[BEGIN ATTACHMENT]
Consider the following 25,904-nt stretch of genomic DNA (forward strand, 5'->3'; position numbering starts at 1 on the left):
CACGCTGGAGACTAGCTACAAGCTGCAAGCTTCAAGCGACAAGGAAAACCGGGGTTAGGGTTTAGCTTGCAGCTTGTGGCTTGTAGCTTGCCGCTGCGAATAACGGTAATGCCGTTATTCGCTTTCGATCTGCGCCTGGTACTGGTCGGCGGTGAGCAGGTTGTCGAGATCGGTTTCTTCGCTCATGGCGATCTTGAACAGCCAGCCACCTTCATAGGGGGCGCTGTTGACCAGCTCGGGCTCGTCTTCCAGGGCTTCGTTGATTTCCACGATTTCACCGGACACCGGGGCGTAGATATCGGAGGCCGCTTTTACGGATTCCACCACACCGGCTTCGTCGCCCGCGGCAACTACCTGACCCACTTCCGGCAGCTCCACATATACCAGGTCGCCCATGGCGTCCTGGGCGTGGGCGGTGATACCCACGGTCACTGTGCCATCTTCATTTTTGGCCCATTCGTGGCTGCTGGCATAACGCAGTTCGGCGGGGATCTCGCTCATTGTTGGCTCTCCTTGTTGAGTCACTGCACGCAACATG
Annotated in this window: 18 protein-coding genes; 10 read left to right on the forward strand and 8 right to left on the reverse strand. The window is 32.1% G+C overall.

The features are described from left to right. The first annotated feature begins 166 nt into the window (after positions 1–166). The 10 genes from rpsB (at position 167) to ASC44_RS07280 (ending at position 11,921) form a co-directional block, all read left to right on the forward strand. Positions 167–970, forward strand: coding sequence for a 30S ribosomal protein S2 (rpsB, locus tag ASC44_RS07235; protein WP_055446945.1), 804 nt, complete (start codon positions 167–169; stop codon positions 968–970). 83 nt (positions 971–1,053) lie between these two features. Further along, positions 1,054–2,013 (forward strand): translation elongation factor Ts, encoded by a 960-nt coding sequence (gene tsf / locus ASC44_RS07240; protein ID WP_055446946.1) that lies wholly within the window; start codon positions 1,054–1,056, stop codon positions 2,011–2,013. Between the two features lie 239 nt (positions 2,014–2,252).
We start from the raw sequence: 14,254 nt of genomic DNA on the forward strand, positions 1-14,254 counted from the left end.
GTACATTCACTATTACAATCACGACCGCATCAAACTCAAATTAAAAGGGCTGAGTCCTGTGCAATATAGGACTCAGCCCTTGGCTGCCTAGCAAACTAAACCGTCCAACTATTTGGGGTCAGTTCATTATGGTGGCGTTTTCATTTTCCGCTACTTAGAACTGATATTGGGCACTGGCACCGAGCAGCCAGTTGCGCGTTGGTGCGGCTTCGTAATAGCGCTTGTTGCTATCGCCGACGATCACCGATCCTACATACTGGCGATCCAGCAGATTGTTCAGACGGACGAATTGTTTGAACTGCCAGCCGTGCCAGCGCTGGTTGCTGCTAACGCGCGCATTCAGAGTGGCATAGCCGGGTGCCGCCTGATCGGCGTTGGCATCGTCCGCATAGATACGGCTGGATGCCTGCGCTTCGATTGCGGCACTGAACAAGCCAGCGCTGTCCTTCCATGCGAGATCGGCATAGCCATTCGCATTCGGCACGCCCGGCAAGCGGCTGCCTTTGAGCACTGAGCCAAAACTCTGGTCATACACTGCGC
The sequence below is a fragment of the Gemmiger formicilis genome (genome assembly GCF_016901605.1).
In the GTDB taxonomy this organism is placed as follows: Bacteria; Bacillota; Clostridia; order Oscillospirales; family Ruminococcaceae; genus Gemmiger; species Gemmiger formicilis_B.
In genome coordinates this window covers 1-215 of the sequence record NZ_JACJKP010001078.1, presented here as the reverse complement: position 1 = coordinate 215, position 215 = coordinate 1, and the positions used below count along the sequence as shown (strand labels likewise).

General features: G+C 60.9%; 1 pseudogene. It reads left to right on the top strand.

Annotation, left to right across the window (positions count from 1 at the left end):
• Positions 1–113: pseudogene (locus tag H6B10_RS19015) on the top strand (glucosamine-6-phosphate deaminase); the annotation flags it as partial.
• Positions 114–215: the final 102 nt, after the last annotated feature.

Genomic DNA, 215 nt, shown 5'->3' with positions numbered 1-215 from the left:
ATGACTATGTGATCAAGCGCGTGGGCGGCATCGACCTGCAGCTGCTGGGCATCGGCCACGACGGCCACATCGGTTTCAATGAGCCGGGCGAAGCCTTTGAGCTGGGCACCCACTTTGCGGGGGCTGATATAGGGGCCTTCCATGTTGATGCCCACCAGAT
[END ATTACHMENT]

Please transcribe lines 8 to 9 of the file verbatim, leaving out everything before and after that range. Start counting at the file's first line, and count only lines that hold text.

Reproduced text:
In the GTDB taxonomy this organism is placed as follows: Bacteria; Bacillota; Clostridia; order Oscillospirales; family Ruminococcaceae; genus Gemmiger; species Gemmiger formicilis_B.
In genome coordinates this window covers 1-215 of the sequence record NZ_JACJKP010001078.1, presented here as the reverse complement: position 1 = coordinate 215, position 215 = coordinate 1, and the positions used below count along the sequence as shown (strand labels likewise).